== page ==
Another important factor when you are preparing to lay down your ceramic tile is whether the substrate is level. An uneven substrate could cause the ceramic tile to become easily loosened, and may also cause the grout between the tiles to pop. To prepare your substrate, the first thing to take care of is clearing away any dirt or dust that has built up on the substrate. Also, it is important to remove any other substances – like peeling paint – from the substrate to be sure that the tile will adhere.

Ceramic tile grading

Much the same as other types of flooring, some of the considerations to be taken into account for ceramic tile are hardness, slip resistance, resistance to abrasion, and impact resistance. Generally, these are judged in terms of application. The decision you make as to the proposed location of your installation, and the likelihood that the type pf ceramic tile you’ve chosen will stand up to the conditions it will need to endure there should be carefully considered when choosing your ceramic tile. To aid you in making an informed decision, there is a system of ceramic tile grading which standardizes the durability of ceramic tile from the Porcelain Enamel Institute. This is what is called the PEI (or sometimes just "PE") rating, which outlines all ceramic tile into groups according to suggested usage, specifically with the factor of foot traffic in mind. The PEI rating will be a valuable tool for anyone looking to install ceramic tile, but is unsure of which type of tile is most appropriate.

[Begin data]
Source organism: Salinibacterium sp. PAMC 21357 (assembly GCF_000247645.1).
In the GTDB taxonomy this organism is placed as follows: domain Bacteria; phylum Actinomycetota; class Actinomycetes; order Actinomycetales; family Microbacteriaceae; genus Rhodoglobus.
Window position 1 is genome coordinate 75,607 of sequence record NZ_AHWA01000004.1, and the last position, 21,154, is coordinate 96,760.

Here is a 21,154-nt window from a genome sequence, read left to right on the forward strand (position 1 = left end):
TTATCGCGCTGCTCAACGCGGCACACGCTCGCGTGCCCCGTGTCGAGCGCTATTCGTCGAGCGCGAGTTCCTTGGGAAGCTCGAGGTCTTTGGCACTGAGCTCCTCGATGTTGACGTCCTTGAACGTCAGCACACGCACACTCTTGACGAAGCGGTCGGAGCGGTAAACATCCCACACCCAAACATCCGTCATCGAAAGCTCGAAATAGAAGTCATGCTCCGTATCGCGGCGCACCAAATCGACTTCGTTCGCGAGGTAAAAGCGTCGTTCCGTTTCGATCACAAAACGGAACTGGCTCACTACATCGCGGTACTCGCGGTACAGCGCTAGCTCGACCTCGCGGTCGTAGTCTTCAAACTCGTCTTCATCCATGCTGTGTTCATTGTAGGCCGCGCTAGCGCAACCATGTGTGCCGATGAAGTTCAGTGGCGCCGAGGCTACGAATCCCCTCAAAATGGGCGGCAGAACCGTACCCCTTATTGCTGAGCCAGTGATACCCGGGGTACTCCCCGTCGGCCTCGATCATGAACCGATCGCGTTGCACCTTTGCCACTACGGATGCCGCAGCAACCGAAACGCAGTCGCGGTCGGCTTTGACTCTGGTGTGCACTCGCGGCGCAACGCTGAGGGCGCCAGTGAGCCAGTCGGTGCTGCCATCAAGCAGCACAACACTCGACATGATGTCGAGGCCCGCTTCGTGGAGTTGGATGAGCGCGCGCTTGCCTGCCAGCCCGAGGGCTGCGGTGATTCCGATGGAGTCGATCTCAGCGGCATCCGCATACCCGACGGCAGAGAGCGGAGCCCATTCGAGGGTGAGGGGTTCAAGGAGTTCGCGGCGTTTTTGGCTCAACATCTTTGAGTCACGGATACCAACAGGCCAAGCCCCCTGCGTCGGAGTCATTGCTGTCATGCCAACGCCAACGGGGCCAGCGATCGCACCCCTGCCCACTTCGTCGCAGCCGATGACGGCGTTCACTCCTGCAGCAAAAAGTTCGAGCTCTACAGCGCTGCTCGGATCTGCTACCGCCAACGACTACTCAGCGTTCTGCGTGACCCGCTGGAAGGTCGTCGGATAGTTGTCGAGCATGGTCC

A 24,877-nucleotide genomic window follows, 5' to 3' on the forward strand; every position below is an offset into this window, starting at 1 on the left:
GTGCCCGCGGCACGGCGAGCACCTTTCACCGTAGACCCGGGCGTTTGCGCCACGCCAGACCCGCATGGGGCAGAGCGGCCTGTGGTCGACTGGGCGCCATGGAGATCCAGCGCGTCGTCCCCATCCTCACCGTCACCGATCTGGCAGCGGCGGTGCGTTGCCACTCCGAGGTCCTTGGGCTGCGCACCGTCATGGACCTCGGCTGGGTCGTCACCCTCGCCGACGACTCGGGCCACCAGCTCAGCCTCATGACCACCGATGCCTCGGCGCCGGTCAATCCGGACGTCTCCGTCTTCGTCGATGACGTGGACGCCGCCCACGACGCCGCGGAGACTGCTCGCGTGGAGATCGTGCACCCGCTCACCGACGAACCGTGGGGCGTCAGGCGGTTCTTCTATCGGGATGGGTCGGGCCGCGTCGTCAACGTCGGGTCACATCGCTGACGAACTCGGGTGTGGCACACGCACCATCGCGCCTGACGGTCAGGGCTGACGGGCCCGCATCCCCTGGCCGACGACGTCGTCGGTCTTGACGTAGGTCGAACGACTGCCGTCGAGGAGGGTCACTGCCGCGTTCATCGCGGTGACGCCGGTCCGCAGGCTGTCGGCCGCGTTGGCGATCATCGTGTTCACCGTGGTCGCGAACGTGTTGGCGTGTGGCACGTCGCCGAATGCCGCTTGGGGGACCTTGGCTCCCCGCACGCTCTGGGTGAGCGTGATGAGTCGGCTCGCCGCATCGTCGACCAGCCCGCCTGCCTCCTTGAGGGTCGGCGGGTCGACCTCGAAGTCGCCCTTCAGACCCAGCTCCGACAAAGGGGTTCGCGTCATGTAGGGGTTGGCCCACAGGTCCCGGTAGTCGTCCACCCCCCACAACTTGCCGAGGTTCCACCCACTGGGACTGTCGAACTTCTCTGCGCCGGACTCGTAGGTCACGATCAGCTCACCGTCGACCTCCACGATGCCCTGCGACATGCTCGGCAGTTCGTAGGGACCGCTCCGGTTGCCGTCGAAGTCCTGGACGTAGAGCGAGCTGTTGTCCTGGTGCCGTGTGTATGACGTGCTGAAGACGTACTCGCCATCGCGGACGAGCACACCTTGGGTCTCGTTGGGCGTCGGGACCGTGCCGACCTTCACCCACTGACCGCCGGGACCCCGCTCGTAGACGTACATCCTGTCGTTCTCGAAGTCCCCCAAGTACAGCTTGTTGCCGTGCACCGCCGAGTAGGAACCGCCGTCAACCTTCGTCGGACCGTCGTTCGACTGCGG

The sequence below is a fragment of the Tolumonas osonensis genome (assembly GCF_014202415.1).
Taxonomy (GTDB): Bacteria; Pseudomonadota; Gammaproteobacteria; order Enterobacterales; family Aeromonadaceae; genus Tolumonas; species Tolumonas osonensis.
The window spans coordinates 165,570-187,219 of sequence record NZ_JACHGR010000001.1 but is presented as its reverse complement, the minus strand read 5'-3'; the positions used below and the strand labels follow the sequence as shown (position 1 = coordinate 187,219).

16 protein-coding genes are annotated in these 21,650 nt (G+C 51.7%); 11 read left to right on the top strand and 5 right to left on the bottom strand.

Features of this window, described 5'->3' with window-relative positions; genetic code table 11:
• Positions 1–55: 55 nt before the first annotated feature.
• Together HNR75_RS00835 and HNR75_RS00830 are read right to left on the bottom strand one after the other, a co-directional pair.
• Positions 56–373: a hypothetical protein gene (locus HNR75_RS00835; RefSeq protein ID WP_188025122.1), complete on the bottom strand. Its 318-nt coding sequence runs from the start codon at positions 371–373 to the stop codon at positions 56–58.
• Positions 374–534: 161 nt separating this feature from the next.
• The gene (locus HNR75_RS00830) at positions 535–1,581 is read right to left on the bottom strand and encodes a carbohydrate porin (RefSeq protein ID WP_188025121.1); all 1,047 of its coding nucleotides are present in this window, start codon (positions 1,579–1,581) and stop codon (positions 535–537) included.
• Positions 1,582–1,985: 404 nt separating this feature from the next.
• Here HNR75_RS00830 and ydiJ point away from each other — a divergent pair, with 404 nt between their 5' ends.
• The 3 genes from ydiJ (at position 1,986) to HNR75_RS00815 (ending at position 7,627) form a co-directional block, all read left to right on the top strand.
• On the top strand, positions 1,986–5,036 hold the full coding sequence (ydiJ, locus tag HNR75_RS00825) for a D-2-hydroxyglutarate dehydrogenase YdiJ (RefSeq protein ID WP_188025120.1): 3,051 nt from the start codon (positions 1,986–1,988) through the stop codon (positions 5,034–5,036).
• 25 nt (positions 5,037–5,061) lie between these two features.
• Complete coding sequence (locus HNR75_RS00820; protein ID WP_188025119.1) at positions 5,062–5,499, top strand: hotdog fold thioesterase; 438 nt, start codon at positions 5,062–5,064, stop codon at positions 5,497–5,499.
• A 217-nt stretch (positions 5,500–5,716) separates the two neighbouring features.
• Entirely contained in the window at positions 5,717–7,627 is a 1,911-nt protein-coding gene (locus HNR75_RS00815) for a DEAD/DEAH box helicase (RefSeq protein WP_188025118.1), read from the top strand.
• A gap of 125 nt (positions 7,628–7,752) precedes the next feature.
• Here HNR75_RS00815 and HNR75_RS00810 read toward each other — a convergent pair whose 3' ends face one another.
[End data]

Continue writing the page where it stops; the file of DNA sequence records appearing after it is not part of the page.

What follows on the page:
Ceramic floor tile offers a wide variety of choice and a unique aesthetic effect for your space. Due to its natural make-up and texture, ceramic floor tile can serve many of your practical requirements as well. As such, choosing ceramic floor tile is actually a very balanced choice.

A Guide to PEI Ratings for Ceramic Tile

The following information is based on the Porcelain Enamel Institute’s guide to rate the overall durability of ceramic tile:

  • • Group 1 ceramic tile: light residential use, where only softer footwear is worn; for example, a bathroom

  • • Group 2 ceramic tile: general residential use, with the exception of entrance ways, kitchens and other areas subjected to high traffic

  • • Group 3 ceramic tile: all residential use, as well as light commercial applications, such as reception areas and boutiques

  • • Group 4 ceramic tile: medium commercial use (e.g. restaurants, hotels) and light institutional use (e.g. hospital lobbies)

  • • Group 5 ceramic tile: heavy foot traffic, areas likely to sustain high amounts of moisture, and areas where safety is the prime concern; for example, shopping malls, swimming pools, public building entrances)

It should be mentioned that the above scale does not measure the market value of ceramic tile, and is only meant to measure durability and appropriate usage.:

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Ceramic Tile Pictures